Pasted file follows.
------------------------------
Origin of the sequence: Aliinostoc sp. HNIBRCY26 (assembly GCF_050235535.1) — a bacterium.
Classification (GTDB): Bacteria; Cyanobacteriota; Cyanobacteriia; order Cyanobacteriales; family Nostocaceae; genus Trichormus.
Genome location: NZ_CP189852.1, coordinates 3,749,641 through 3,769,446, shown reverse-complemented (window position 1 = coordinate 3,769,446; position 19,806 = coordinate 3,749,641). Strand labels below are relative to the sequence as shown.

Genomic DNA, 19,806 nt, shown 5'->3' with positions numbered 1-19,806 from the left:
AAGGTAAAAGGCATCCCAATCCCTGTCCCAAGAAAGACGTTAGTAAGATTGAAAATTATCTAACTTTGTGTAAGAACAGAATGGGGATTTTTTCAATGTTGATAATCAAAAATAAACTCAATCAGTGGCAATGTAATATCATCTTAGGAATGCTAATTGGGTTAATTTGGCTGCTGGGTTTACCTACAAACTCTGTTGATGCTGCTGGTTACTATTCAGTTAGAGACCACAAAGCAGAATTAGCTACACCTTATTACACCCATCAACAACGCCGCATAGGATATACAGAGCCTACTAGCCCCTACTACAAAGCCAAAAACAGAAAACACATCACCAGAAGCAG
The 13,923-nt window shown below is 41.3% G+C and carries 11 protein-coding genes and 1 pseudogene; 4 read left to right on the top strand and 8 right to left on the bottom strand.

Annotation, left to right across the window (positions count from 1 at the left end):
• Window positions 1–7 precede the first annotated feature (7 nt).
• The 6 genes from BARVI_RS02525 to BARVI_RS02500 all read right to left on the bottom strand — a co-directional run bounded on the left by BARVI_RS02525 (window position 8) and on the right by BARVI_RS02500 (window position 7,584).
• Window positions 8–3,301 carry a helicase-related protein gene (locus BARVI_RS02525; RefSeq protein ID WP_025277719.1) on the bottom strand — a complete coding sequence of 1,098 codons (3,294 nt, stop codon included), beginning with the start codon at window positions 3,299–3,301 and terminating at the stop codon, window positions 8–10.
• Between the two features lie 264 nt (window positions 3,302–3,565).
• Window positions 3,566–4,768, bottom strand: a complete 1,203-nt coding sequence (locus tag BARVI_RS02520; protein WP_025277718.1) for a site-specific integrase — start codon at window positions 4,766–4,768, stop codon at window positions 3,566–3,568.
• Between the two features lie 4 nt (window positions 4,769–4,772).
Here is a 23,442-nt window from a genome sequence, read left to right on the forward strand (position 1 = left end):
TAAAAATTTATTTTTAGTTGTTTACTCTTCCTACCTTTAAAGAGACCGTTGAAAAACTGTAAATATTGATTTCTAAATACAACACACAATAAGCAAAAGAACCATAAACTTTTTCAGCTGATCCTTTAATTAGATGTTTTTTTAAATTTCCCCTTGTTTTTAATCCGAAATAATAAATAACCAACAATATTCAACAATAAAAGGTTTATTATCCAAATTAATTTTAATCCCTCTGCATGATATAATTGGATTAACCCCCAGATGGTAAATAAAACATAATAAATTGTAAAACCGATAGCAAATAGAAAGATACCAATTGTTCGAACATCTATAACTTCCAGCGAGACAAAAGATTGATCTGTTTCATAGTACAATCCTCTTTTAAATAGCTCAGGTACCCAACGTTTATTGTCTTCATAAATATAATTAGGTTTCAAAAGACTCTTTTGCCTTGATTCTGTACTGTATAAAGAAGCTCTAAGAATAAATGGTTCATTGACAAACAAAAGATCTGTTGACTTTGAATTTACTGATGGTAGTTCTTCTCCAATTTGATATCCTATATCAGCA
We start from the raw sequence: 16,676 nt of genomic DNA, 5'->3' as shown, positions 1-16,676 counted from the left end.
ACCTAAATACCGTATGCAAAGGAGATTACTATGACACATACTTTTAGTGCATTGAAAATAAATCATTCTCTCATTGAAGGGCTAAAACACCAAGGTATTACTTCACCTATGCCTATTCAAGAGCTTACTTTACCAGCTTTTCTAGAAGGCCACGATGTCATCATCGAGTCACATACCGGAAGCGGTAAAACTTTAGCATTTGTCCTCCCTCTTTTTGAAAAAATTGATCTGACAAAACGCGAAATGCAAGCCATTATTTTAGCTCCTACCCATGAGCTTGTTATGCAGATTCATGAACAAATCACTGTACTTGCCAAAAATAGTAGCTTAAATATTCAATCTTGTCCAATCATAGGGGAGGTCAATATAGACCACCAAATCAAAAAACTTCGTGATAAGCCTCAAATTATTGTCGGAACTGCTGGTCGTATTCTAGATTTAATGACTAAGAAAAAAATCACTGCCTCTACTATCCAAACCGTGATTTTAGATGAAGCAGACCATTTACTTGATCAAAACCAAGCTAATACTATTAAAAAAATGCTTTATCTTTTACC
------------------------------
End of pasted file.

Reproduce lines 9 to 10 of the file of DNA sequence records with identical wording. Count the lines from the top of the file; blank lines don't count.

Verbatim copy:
• The 6 genes from BARVI_RS02525 to BARVI_RS02500 all read right to left on the bottom strand — a co-directional run bounded on the left by BARVI_RS02525 (window position 8) and on the right by BARVI_RS02500 (window position 7,584).
• Window positions 8–3,301 carry a helicase-related protein gene (locus BARVI_RS02525; RefSeq protein ID WP_025277719.1) on the bottom strand — a complete coding sequence of 1,098 codons (3,294 nt, stop codon included), beginning with the start codon at window positions 3,299–3,301 and terminating at the stop codon, window positions 8–10.